WASHINGTON — Senate Banking Committee Chairman Chris Dodd on Monday released a broad outline of his regulatory reform bill, which heavily reflects input from Republicans who still say they oppose the bill.

The bill would: create an independent consumer watchdog within the Federal Reserve Board; give the central bank power over all financial firms with more than $50 billion in assets; form an interagency council to identify and address systemic risks; create a new resolution system for holding companies; and impose a host of specific requirements including higher capital and leverage standards on large firms that pose a risk to the economy.

Although many of the details of the bill were not surprising, the Treasury Department succeeded in persuading Dodd to include something akin to its proposed "Volcker" rule to ban proprietary trading. The bill would require regulators to prohibit such trading as well as restrict investment and relationships with hedge funds and private equity firms. The provision appears designed to get around opposition raised by lawmakers that Congress was not well-equipped to define proprietary trading. The bill also said that certain nonbank firms subject to supervision by the Fed would also have restrictions on proprietary trading and hedge fund and private equity investment.

Among the most contentious issues are provisions to beef up consumer protections. Under the bill, the consumer division would be led by an independent director appointed by the president and confirmed by the Senate and funded by the central bank. The division would write rules for banks and nonbanks, but only have enforcement powers over banks with more than $10 billion of assets, all mortgage-related businesses and certain large nonbank financial companies. Banks with less than $10 billion in assets would continue to be examined by their primary bank regulators.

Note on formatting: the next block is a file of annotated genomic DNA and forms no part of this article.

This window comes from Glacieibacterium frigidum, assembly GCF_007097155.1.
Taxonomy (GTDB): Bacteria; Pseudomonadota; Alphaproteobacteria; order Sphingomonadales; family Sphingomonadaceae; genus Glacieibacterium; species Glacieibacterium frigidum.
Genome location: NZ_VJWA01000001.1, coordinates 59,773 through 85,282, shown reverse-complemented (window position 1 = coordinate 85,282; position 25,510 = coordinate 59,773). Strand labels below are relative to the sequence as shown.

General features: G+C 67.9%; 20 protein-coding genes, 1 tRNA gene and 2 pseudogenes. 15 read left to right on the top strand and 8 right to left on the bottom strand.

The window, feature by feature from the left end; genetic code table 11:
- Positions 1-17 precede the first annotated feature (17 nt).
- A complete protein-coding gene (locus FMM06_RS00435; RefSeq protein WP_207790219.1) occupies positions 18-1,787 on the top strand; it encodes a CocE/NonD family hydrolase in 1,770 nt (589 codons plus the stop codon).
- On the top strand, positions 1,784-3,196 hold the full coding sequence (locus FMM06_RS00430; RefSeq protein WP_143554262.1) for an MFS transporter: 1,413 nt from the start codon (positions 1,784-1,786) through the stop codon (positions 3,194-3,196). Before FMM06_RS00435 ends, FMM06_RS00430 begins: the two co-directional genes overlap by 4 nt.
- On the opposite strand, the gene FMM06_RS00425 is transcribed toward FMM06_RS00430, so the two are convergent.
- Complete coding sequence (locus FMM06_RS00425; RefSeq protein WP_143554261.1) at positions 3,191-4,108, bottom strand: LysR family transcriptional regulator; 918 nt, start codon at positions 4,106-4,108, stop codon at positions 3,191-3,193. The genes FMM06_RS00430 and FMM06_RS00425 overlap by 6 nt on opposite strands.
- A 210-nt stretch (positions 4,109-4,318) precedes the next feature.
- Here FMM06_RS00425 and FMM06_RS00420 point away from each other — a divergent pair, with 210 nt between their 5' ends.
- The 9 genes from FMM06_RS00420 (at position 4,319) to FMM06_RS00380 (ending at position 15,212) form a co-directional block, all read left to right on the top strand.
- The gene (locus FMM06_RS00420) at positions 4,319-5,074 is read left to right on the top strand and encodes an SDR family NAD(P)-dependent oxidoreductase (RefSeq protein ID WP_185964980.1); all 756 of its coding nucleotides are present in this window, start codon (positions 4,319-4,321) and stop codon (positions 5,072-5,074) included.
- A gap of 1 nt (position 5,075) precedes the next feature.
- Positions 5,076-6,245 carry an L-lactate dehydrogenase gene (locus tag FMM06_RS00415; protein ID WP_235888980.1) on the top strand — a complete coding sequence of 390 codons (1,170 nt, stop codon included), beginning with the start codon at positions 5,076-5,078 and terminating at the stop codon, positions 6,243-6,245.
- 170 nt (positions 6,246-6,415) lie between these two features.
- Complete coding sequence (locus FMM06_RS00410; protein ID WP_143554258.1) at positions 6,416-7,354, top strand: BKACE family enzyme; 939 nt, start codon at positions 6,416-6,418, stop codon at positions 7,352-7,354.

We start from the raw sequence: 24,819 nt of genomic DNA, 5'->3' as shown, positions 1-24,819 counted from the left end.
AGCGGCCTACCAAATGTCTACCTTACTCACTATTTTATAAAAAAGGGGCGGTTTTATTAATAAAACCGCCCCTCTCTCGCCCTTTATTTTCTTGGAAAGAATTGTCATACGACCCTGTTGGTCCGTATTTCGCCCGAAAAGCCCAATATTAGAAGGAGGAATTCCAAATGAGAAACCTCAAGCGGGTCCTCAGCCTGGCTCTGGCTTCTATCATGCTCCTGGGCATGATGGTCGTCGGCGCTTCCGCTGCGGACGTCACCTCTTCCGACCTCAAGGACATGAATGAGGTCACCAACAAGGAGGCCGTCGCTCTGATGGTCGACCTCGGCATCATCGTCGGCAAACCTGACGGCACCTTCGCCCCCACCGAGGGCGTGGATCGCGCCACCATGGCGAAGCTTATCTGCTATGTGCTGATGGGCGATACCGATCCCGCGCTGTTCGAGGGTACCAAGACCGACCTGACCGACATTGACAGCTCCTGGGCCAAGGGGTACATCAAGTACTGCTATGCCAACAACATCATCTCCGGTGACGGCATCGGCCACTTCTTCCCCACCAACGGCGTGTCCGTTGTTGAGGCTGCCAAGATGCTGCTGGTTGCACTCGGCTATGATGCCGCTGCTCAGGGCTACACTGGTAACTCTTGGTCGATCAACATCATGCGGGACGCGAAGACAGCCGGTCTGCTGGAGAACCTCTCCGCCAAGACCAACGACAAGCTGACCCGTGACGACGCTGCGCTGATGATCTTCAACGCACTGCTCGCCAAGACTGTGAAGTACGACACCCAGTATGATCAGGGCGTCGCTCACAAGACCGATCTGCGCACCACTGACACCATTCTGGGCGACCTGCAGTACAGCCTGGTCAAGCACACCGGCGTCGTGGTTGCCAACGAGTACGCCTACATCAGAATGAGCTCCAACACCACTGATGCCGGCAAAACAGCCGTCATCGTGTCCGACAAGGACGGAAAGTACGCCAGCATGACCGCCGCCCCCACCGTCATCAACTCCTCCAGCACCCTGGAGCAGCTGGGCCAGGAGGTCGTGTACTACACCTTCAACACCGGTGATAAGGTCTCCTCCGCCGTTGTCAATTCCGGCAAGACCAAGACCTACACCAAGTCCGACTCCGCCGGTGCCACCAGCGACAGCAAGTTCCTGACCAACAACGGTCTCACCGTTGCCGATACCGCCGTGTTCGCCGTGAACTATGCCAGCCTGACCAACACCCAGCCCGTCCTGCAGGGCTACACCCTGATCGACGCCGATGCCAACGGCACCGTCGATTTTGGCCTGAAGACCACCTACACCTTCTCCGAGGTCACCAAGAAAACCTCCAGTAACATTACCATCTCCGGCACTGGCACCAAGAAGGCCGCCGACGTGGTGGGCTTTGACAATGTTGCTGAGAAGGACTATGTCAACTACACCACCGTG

Under the bill, the division would have to coordinate with other agencies when examining banks to prevent regulatory burden. They would also consult with regulators before a new proposal is issued to ensure it does not conflict with safety and soundness standards. Regulators would be able to overrule a proposal if it believed it would jeopardize the health of banks or the system in general.

The bill would invest within the Federal Reserve the authority to regulate bank and thrift holding companies with assets over $50 billion and certain large firms that are important to clearing, payments and settlement systems.

Under the bill, the Fed would lose supervision of small state-member banks, which would go to the Federal Deposit Insurance Corp. It would also lose supervision of small holding companies, which would be divided between the FDIC and the Office of the Comptroller of the Currency. The OTS would be eliminated, and while existing thrifts would be grandfathered, no new savings and loans could be chartered.

To complement the Fed's systemic risk oversight role, the bill would create a Financial Stability Oversight Council chaired by the Treasury secretary and consisting of the Fed, the Securities and Exchange Commission, Commodity Futures Trading Commission, the Office of Comptroller of the Currency, the Federal Deposit Insurance Corp., Federal Housing Finance Agency and the new consumer division. The council would be required to identify and respond to emerging risk in the system. It also would make recommendations to the Fed as the systemic risk regulator on rules for capital, leverage, liquidity, risk management and size.

The bill would create an Office of Financial Research within Treasury to support the council's data collection and analysis on systemic risks.

Under the bill, the Fed, with a two-thirds vote by the systemic risk council, could break up a large company if it posed a "grave threat to the financial stability of the United States - but only as a last resort."

The bill would create resolution authority for the FDIC to unwind large, complex financial institutions. Under the bill, the Treasury, FDIC and Fed must agree to put a company into the liquidation process after a panel of three bankruptcy judges agree the company is insolvent.

To fund the resolution, the bill calls for the creation of a fund of $50 billion, which would come from assessments on the largest financial firms.

The bill would reform the central banks' 13(3) authority, or emergency lending authority, by limiting it to "system-wide support" for healthy institutions or systemically important companies during a major destabilizing event but not to prop up an individual institution. It also increases the Fed's disclosure related to 13(3) by requiring the Fed to report within 7 days of extending loans the identity of borrowers, collateral, amounts borrowed "unless doing so would defeat the purpose of the support." The Fed may delay the disclosure by a year if it would comprise the program or financial stability.